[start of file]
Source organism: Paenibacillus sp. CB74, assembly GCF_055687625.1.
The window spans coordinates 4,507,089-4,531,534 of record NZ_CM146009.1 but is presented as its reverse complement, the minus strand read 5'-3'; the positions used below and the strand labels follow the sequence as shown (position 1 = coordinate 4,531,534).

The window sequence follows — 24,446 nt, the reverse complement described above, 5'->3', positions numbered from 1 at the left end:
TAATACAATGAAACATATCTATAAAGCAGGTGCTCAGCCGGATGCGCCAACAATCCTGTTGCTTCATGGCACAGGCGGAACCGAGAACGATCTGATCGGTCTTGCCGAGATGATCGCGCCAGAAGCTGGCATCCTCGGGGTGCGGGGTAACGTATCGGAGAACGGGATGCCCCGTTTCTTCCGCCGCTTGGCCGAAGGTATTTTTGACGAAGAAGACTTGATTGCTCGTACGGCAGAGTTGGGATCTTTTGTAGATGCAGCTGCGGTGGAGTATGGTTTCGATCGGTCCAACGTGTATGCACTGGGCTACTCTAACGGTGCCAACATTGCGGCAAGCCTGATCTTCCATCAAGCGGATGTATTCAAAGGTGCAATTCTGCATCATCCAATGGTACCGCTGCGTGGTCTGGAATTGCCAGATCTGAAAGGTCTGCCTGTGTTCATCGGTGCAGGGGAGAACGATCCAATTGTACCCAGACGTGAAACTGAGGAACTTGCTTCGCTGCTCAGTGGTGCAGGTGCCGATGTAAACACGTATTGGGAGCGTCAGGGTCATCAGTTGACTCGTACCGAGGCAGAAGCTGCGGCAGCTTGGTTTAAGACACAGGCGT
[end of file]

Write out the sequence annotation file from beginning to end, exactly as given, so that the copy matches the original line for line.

Source organism: Paenibacillus sp. CB74, assembly GCF_055687625.1.
The window spans coordinates 4,507,089-4,531,534 of record NZ_CM146009.1 but is presented as its reverse complement, the minus strand read 5'-3'; the positions used below and the strand labels follow the sequence as shown (position 1 = coordinate 4,531,534).

The window sequence follows — 24,446 nt, the reverse complement described above, 5'->3', positions numbered from 1 at the left end:
TAATACAATGAAACATATCTATAAAGCAGGTGCTCAGCCGGATGCGCCAACAATCCTGTTGCTTCATGGCACAGGCGGAACCGAGAACGATCTGATCGGTCTTGCCGAGATGATCGCGCCAGAAGCTGGCATCCTCGGGGTGCGGGGTAACGTATCGGAGAACGGGATGCCCCGTTTCTTCCGCCGCTTGGCCGAAGGTATTTTTGACGAAGAAGACTTGATTGCTCGTACGGCAGAGTTGGGATCTTTTGTAGATGCAGCTGCGGTGGAGTATGGTTTCGATCGGTCCAACGTGTATGCACTGGGCTACTCTAACGGTGCCAACATTGCGGCAAGCCTGATCTTCCATCAAGCGGATGTATTCAAAGGTGCAATTCTGCATCATCCAATGGTACCGCTGCGTGGTCTGGAATTGCCAGATCTGAAAGGTCTGCCTGTGTTCATCGGTGCAGGGGAGAACGATCCAATTGTACCCAGACGTGAAACTGAGGAACTTGCTTCGCTGCTCAGTGGTGCAGGTGCCGATGTAAACACGTATTGGGAGCGTCAGGGTCATCAGTTGACTCGTACCGAGGCAGAAGCTGCGGCAGCTTGGTTTAAGACACAGGCGT